Virtually every member of The Church of Jesus Christ of Latter-day Saints is given an opportunity to offer service in their ward. In a church with lay leadership, the work of the individual congregations depends wholly on the volunteer efforts of the local members.

Members are invited or “called” by the leadership of the ward or stake to serve in a specific responsibility. Each call is perceived to come by inspiration of the leaders and offers the individual the right to accept or decline the service option.

Most callings or assignments are accepted, sometimes with an extra measure of faith to be able to fulfill the needs of callings that may or may not lie within one’s skills or experience. The term of service is usually indefinite; some responsibilities extend for a number of years while others last only months. 

infographic lay leadership

Wards have an average membership of around 400 people, with about 200 people needed to maintain the ward organization. The bishop serves as the head of each ward, along with a pair of counselors, an executive secretary and clerks for finances and membership. Other men head up the priesthood quorums of various ages, while women lead in the Relief Society, the Young Women and the Primary.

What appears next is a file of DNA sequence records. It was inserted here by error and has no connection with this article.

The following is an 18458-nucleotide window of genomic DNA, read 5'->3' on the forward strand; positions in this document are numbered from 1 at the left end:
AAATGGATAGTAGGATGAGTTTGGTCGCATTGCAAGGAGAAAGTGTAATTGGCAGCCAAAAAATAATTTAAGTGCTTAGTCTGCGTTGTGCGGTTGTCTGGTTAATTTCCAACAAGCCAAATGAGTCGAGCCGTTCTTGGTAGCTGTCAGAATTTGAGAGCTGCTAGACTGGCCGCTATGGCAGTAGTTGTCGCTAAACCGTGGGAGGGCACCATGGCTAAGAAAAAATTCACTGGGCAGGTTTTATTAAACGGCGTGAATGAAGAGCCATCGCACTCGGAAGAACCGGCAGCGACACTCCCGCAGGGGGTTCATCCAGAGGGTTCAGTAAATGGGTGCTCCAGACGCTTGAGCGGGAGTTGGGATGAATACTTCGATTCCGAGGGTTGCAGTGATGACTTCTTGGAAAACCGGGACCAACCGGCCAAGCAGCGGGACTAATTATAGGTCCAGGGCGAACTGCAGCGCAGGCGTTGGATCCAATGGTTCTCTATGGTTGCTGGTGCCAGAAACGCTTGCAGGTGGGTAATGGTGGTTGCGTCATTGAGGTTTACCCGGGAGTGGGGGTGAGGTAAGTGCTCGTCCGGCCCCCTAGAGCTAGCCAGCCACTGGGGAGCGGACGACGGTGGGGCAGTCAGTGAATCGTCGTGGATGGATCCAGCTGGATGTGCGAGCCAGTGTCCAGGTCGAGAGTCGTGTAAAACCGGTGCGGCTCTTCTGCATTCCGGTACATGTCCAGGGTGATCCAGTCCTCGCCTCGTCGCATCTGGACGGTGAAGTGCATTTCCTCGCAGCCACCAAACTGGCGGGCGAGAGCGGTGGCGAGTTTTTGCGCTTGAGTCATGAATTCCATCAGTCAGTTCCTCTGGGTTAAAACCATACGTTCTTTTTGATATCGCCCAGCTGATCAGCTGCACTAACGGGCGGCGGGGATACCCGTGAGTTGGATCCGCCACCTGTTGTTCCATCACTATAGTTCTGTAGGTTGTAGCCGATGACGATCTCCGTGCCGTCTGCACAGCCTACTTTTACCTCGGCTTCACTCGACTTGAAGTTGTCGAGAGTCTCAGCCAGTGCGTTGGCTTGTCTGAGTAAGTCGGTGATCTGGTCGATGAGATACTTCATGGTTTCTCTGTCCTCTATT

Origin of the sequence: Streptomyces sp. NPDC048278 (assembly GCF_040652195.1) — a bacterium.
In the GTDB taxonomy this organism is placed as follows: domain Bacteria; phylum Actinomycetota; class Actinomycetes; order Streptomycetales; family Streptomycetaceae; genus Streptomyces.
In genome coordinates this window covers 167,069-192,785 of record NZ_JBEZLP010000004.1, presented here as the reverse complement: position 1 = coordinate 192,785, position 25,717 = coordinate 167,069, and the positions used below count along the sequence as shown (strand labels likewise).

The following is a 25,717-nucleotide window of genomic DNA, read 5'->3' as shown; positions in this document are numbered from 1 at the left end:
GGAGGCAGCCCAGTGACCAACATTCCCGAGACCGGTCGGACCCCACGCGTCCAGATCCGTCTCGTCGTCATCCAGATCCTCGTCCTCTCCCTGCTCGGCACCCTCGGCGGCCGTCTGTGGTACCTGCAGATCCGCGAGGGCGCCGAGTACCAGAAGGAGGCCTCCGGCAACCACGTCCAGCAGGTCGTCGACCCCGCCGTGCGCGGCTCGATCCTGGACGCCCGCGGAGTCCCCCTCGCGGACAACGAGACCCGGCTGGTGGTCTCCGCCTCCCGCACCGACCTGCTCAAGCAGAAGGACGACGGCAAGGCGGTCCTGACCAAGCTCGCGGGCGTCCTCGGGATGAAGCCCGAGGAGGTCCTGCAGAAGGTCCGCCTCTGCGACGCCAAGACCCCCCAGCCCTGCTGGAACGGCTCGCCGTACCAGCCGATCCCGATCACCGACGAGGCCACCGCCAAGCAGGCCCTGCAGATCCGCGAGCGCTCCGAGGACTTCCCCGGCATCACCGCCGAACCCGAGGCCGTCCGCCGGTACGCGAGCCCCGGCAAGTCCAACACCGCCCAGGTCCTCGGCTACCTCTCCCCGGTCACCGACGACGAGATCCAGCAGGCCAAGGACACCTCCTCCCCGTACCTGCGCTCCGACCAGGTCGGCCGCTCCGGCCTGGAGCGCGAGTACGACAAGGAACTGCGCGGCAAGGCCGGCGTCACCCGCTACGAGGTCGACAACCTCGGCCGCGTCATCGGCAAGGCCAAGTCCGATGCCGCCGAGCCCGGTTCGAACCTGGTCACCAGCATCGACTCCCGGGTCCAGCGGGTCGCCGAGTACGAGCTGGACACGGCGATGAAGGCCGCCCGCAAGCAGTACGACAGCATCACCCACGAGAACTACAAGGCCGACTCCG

In addition to their Sunday callings, most adults also serve as home and visiting teachers, a task that encourages a monthly visit and the delivery of a spiritual message to assigned members of the ward. Some people spend 3-4 hours a week on their Church responsibilities, while some with greater responsibilities spend as much as 20-30 hours a week. Such service blends in to the personal daily time commitments to family, work and community responsibilities.

You can read personal stories of various Church members around the world at Mormon Newsroom.